“LITTLE BIT OF PANIC”
Credit Suisse’s stock slide Wednesday came after Ammar al-Khudairy, chairman of its biggest shareholder, Saudi National Bank, said it would “absolutely not” raise its stake in the group due to regulatory constraints.
Khudairy said Thursday that the market panic was “unwarranted”.
“If you look at how the entire banking sector has dropped, unfortunately, a lot of people were just looking for excuses,” he told CNBC television.
“It’s panic, a little bit of panic. I believe completely unwarranted, whether it be for Credit Suisse or for the entire market.”
The SNB loan to Credit Suisse came after the central bank and FINMA issued a joint statement.
“Credit Suisse meets the capital and liquidity requirements imposed on systemically important banks,” they said, referring to the demands placed on the 30 banks worldwide deemed to be of global importance to the banking system.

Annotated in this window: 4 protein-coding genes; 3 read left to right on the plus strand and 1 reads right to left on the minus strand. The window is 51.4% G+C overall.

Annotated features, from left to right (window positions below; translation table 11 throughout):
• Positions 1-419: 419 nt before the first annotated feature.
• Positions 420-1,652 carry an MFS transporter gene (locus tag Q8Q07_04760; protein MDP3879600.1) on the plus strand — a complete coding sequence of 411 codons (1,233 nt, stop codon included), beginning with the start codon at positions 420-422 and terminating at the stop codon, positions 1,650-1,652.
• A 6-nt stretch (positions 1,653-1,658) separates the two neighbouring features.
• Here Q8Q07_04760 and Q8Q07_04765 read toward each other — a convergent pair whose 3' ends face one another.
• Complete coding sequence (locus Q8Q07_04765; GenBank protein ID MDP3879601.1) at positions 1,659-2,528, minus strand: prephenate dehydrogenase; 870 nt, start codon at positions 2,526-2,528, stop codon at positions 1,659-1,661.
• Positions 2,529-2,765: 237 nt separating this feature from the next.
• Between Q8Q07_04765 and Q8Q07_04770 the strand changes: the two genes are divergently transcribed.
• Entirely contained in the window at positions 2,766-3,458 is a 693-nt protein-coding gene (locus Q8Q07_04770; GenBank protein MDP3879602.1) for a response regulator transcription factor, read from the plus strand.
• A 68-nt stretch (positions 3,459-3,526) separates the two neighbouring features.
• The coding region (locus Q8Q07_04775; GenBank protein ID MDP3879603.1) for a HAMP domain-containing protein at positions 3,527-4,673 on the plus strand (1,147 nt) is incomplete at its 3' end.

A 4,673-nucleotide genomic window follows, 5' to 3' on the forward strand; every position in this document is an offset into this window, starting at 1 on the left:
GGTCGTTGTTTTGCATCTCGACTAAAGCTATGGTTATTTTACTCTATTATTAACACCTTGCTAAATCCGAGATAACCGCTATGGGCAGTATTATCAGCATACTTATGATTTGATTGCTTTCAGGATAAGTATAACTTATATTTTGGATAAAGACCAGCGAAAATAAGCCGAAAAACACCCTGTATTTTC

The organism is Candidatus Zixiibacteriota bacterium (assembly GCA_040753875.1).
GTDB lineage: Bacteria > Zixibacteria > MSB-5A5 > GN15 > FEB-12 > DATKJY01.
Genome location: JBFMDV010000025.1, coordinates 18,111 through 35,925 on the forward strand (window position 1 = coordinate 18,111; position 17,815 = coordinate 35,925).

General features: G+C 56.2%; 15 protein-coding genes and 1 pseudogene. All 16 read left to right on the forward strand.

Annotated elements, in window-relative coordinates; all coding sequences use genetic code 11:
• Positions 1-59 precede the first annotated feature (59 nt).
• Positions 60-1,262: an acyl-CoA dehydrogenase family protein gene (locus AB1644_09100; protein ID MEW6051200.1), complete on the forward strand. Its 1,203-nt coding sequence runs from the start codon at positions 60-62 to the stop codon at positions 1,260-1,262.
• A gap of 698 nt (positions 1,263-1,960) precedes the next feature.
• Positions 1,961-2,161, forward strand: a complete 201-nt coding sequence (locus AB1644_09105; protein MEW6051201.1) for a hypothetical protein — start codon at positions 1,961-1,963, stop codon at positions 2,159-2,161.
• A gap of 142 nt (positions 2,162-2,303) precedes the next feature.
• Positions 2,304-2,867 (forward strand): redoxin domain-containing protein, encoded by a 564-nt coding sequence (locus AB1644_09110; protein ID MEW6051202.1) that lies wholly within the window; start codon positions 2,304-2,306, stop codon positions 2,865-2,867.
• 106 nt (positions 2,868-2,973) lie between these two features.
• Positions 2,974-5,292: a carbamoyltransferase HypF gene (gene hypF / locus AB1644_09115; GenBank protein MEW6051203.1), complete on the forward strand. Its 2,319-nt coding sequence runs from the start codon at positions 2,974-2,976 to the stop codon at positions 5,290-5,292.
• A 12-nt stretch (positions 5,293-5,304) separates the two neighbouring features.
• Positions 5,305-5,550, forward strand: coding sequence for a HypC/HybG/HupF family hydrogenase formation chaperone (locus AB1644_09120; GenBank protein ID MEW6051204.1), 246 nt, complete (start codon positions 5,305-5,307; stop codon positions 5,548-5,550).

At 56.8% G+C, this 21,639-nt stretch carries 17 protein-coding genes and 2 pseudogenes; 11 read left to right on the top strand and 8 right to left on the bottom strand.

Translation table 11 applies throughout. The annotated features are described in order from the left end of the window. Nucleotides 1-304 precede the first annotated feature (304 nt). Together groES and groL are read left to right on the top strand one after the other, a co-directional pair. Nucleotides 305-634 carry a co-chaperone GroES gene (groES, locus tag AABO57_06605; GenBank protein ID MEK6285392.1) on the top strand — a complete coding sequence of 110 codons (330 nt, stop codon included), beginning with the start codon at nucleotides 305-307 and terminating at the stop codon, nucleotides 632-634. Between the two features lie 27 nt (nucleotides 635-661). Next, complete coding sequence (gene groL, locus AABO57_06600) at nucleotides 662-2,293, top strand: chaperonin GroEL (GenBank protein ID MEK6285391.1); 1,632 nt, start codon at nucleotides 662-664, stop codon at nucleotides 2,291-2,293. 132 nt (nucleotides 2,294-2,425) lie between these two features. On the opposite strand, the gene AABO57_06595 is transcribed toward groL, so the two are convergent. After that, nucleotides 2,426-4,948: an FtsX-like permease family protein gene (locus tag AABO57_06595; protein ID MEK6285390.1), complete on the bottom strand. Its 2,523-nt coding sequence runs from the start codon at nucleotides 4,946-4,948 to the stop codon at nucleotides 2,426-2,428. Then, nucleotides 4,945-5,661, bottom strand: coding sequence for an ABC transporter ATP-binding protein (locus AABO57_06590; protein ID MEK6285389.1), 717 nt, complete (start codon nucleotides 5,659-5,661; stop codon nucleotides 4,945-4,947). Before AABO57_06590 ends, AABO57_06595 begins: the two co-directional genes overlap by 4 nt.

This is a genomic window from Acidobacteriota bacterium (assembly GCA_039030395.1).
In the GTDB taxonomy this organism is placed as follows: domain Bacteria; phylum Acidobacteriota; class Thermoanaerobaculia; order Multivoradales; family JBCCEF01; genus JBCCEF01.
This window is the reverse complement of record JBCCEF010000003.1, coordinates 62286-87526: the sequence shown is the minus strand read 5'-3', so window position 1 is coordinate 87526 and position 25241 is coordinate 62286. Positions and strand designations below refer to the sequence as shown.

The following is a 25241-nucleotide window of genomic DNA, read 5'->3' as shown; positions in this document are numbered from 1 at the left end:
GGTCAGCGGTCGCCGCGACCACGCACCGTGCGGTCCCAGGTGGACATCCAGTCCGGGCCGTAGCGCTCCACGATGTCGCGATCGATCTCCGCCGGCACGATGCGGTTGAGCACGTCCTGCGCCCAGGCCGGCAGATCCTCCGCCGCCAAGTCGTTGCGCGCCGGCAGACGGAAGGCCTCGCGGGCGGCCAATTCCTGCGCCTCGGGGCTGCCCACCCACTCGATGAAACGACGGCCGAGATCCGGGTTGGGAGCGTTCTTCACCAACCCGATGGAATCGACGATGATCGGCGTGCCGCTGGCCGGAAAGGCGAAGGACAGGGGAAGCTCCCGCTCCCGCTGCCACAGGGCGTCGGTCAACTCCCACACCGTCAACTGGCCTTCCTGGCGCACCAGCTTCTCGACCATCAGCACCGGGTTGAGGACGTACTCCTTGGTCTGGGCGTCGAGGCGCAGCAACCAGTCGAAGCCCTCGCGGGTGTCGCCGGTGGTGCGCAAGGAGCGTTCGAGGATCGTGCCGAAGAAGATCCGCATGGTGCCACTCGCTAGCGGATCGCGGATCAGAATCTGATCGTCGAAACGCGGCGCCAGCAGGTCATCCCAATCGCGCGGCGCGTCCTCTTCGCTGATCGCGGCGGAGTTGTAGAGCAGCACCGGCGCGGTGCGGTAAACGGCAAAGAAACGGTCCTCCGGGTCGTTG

These banks, dubbed too big to fail, are required to set aside additional cash to withstand shocks in the event of market turbulence.
Andreas Venditti, an analyst at Swiss investment managers Vontobel, said the Swiss authorities’ intervention was a “strong and important signal”.
“However, it will take time to fully regain trust in the franchise,” he added.
Credit Suisse is engaged in a major restructuring programme launched last October following a series of scandals that tarnished its reputation.
In February 2021, Credit Suisse shares were worth 12.78 Swiss francs, but since then, a barrage of problems has eaten away at its market value and undermined confidence in the rejig.
Credit Suisse plans to separate its investment banking arm from the rest of its activities, and refocus on wealth management, asset management and on its Swiss domestic banking.
But the bank has continued to suffer setbacks since then as investors grew impatient to see it put its house in order.